Hayley Sudbury is founder and CEO of WERKIN, a company which helps to create, track and activate mentoring and career development programmes, supporting workplace inclusion like professional LGBT+ communities, and BAME talents. She is an active mentor of Stemettes speaker for Founders for Schools. She is an ambassador of LB Women, a network created to inspire, inform and celebrate success of professional lesbian and bisexual women. She is a Fellow of the Royal Statistical Society, and in 2017 and ’18 Hayley was on the OUTstanding Financial Times Leading 100 LGBT+ Executives list.
Hayley Sudbury was born in Ayr, in North Queensland, Australia. Her parents worked in their family music business which sold recorded music and musical instruments. Her grandfather started the business and Hayley worked there on Saturdays. As well as starting and running the music business, her grandfather also raised early stage venture funding for an American silicon chip producer with individuals based in the local region. This gave Hayley an insight into the entrepreneurial world.
Hayley enjoyed “the creativity of school” with drama, music and economics being among her favourite subjects. She played both saxophone and trumpet in the school bands.
Following school, Hayley was awarded a scholarship to Bond University, one of Australia’s first private universities, to study for an accelerated business degree. She explains: “It worked really well for me, someone who wanted to get out into the world quickly. It was focused on business, something that I loved, valued, and understood, and I was keen to put some shape around that essentially.”
After university, Hayley started a very small business with a friend, building marketing plans for other small businesses. They set up the business as a way to remain on the Gold Coast while saving up to go travelling. She explains: “It felt like a nice little natural next step to apply my business learning to other businesses that were in the region, make some money from it, live a nice life, and then get some money to actually head over to Europe and explore.” In 1999 Hayley moved to London where she took on different short-term temporary jobs including project work, reception work, and so on.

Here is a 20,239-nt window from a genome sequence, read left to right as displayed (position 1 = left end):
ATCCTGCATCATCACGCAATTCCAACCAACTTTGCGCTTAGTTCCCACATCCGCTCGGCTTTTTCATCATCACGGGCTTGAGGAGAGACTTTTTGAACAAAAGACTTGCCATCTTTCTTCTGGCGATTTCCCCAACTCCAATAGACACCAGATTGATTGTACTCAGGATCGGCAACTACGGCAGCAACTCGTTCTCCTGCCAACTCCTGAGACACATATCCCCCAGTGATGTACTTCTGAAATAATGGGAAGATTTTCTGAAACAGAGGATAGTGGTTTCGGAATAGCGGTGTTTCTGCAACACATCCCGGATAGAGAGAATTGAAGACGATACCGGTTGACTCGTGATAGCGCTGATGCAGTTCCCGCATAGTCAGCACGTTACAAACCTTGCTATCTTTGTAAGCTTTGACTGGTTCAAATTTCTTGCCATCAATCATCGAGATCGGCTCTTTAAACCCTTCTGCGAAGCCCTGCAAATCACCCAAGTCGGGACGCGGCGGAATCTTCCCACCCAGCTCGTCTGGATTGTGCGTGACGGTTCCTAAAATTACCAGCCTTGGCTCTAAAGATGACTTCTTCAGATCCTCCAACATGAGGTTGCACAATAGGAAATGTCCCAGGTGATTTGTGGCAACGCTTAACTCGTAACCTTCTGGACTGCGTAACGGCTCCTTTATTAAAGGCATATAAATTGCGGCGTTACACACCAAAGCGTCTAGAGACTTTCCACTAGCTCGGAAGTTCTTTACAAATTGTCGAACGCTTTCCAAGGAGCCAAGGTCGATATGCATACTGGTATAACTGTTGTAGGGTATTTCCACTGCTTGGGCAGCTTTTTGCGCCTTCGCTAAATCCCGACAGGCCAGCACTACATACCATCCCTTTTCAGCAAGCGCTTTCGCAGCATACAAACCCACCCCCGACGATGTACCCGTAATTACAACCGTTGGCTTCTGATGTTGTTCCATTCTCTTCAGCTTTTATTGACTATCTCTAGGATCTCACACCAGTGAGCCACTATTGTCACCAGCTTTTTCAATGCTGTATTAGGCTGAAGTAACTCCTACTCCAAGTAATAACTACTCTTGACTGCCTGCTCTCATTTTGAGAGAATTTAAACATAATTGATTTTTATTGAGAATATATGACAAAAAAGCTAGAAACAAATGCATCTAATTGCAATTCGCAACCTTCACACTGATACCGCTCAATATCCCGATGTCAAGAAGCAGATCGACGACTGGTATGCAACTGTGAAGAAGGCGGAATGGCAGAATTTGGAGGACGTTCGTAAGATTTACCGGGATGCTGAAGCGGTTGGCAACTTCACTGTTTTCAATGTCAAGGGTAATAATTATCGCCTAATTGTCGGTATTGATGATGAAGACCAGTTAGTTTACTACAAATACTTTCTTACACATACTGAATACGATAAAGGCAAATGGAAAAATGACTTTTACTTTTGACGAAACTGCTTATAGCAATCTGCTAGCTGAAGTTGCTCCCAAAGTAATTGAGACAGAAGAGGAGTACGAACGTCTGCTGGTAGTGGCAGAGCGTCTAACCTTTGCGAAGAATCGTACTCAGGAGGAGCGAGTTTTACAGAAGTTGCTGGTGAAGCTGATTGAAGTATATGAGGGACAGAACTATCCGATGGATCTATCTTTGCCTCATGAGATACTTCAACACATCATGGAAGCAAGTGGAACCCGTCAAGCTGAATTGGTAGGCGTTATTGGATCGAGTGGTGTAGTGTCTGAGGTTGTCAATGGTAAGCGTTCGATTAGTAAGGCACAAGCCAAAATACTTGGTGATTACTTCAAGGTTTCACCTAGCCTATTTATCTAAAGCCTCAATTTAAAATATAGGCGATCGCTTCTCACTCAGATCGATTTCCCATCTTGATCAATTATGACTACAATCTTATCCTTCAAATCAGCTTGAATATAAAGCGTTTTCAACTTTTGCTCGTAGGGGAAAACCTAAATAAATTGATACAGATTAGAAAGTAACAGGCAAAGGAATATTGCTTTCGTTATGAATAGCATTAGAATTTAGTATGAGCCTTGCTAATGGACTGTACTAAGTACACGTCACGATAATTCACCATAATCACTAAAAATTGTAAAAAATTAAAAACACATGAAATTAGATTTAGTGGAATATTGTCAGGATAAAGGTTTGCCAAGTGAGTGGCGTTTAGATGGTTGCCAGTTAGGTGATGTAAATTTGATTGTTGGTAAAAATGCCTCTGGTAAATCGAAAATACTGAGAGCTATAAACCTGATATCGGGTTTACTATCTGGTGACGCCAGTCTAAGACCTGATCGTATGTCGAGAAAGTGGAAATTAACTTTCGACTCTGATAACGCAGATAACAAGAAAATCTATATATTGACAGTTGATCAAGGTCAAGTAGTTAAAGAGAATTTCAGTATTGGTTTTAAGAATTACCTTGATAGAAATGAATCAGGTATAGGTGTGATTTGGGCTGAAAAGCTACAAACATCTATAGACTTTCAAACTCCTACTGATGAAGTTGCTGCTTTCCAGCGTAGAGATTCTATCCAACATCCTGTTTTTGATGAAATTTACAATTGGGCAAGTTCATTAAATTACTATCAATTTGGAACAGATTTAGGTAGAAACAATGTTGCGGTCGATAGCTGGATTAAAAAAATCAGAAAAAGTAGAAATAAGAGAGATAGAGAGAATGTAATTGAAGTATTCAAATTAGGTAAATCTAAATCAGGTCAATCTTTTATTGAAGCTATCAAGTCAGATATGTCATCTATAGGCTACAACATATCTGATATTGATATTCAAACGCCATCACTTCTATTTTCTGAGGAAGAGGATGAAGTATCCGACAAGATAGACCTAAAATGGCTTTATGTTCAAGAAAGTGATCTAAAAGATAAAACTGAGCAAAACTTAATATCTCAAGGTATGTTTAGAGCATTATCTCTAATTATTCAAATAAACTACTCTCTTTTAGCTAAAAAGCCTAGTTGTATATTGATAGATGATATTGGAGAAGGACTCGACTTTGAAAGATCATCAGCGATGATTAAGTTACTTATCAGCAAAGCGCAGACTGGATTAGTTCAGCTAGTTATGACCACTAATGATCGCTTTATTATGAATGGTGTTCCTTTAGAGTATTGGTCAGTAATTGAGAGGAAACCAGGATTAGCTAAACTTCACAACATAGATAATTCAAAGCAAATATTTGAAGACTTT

In 2000 Hayley returned to Australia to focus on her career and work with larger companies to gain the experience she desired. She spent four years working in the energy sector for a major company in Queensland where she focused on product development. In 2004, took up a role for Esanda, the asset finance arm of ANZ Bank which was headed up by Elizabeth Proust. Hayley says: “It was a really exciting time. It was great to have that role model in Elizabeth; a senior woman leading this business.” Hayley describes the period as a turning point in her career giving her exposure to experienced people and great leadership through both Elizabeth Proust and John McFarlane, who was the CEO of ANZ at the time. She adds: “He (John) was doing things like demanding his leaders had quotas for women for recruitment, it was early days and he was spearheading a lot of that, which I think created a really amazing energy in the organisation of ‘this is a great place for women to work’. Women excel, and the organisation is delivering great results.”
In 2007 Hayley returned to the UK to take up a role as Head of Service and Supplier Management at Barclays. She quickly progressed to become Head of Initiatives, Global Commercial Product and then Head of Pricing, Cash Management, Global Commercial Product. She explains: “That was exciting, and it was great to be in a global bank. Barclays was a good solid place to start. It also led to a number of other opportunities while I was there. Really being able to move through into a position that was focused on the balance sheet. So, for me, it was great to have not just operations as a financial services professional, but actually be working on the money side as well, and be thinking about, how do we make money not just lend money, and how do we attract the right clients.”